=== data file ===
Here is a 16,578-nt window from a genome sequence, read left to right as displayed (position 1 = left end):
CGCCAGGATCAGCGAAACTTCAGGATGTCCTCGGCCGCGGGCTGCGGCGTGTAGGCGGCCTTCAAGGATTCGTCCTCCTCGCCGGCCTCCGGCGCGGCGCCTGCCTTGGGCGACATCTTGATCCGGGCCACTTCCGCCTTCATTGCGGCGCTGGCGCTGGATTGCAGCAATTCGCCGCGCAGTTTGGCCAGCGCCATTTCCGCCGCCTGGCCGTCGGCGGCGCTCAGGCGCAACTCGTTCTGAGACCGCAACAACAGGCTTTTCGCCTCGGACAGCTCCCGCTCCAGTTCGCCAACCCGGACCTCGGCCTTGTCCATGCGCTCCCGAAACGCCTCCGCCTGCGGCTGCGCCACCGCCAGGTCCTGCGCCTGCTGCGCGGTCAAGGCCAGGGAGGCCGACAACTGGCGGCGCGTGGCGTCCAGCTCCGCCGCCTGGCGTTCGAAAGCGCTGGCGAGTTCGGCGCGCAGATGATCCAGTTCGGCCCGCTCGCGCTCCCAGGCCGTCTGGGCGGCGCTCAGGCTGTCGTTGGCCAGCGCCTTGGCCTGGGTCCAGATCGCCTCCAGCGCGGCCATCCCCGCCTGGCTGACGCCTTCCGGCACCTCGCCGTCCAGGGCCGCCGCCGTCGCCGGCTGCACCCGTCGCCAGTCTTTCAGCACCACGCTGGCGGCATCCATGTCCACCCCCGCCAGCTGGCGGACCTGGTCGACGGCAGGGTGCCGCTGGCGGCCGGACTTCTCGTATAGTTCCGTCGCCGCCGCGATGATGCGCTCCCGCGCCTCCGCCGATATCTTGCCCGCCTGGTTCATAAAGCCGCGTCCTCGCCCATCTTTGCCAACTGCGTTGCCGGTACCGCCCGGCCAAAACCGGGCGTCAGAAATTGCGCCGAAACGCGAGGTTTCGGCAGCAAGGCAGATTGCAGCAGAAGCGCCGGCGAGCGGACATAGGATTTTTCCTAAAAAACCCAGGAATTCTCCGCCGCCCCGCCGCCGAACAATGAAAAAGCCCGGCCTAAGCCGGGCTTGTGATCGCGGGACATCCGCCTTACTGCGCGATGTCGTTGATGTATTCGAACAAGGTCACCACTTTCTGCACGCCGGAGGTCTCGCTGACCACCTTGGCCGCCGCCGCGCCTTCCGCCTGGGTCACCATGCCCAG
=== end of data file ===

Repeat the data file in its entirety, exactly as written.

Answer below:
Here is a 16,578-nt window from a genome sequence, read left to right as displayed (position 1 = left end):
CGCCAGGATCAGCGAAACTTCAGGATGTCCTCGGCCGCGGGCTGCGGCGTGTAGGCGGCCTTCAAGGATTCGTCCTCCTCGCCGGCCTCCGGCGCGGCGCCTGCCTTGGGCGACATCTTGATCCGGGCCACTTCCGCCTTCATTGCGGCGCTGGCGCTGGATTGCAGCAATTCGCCGCGCAGTTTGGCCAGCGCCATTTCCGCCGCCTGGCCGTCGGCGGCGCTCAGGCGCAACTCGTTCTGAGACCGCAACAACAGGCTTTTCGCCTCGGACAGCTCCCGCTCCAGTTCGCCAACCCGGACCTCGGCCTTGTCCATGCGCTCCCGAAACGCCTCCGCCTGCGGCTGCGCCACCGCCAGGTCCTGCGCCTGCTGCGCGGTCAAGGCCAGGGAGGCCGACAACTGGCGGCGCGTGGCGTCCAGCTCCGCCGCCTGGCGTTCGAAAGCGCTGGCGAGTTCGGCGCGCAGATGATCCAGTTCGGCCCGCTCGCGCTCCCAGGCCGTCTGGGCGGCGCTCAGGCTGTCGTTGGCCAGCGCCTTGGCCTGGGTCCAGATCGCCTCCAGCGCGGCCATCCCCGCCTGGCTGACGCCTTCCGGCACCTCGCCGTCCAGGGCCGCCGCCGTCGCCGGCTGCACCCGTCGCCAGTCTTTCAGCACCACGCTGGCGGCATCCATGTCCACCCCCGCCAGCTGGCGGACCTGGTCGACGGCAGGGTGCCGCTGGCGGCCGGACTTCTCGTATAGTTCCGTCGCCGCCGCGATGATGCGCTCCCGCGCCTCCGCCGATATCTTGCCCGCCTGGTTCATAAAGCCGCGTCCTCGCCCATCTTTGCCAACTGCGTTGCCGGTACCGCCCGGCCAAAACCGGGCGTCAGAAATTGCGCCGAAACGCGAGGTTTCGGCAGCAAGGCAGATTGCAGCAGAAGCGCCGGCGAGCGGACATAGGATTTTTCCTAAAAAACCCAGGAATTCTCCGCCGCCCCGCCGCCGAACAATGAAAAAGCCCGGCCTAAGCCGGGCTTGTGATCGCGGGACATCCGCCTTACTGCGCGATGTCGTTGATGTATTCGAACAAGGTCACCACTTTCTGCACGCCGGAGGTCTCGCTGACCACCTTGGCCGCCGCCGCGCCTTCCGCCTGGGTCACCATGCCCAG